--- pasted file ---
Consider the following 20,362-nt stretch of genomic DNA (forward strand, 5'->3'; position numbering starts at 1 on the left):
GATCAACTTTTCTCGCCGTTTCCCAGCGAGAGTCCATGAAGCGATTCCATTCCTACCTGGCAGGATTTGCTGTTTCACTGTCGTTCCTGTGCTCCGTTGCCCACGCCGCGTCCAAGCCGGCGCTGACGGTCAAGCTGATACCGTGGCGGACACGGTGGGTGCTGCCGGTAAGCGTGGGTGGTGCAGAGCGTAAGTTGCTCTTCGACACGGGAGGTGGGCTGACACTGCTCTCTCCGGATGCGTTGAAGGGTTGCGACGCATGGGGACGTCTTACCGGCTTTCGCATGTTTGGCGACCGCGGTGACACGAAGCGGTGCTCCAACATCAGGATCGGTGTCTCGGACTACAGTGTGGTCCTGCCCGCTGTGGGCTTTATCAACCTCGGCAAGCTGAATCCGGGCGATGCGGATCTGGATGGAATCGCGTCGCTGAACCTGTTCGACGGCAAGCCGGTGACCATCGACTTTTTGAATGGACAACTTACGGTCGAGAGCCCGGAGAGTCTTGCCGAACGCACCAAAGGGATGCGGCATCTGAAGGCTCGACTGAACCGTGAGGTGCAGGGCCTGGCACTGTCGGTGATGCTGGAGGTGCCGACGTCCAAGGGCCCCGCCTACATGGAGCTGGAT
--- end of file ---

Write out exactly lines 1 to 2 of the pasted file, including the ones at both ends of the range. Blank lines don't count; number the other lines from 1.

Consider the following 20,362-nt stretch of genomic DNA (forward strand, 5'->3'; position numbering starts at 1 on the left):
GATCAACTTTTCTCGCCGTTTCCCAGCGAGAGTCCATGAAGCGATTCCATTCCTACCTGGCAGGATTTGCTGTTTCACTGTCGTTCCTGTGCTCCGTTGCCCACGCCGCGTCCAAGCCGGCGCTGACGGTCAAGCTGATACCGTGGCGGACACGGTGGGTGCTGCCGGTAAGCGTGGGTGGTGCAGAGCGTAAGTTGCTCTTCGACACGGGAGGTGGGCTGACACTGCTCTCTCCGGATGCGTTGAAGGGTTGCGACGCATGGGGACGTCTTACCGGCTTTCGCATGTTTGGCGACCGCGGTGACACGAAGCGGTGCTCCAACATCAGGATCGGTGTCTCGGACTACAGTGTGGTCCTGCCCGCTGTGGGCTTTATCAACCTCGGCAAGCTGAATCCGGGCGATGCGGATCTGGATGGAATCGCGTCGCTGAACCTGTTCGACGGCAAGCCGGTGACCATCGACTTTTTGAATGGACAACTTACGGTCGAGAGCCCGGAGAGTCTTGCCGAACGCACCAAAGGGATGCGGCATCTGAAGGCTCGACTGAACCGTGAGGTGCAGGGCCTGGCACTGTCGGTGATGCTGGAGGTGCCGACGTCCAAGGGCCCCGCCTACATGGAGCTGGAT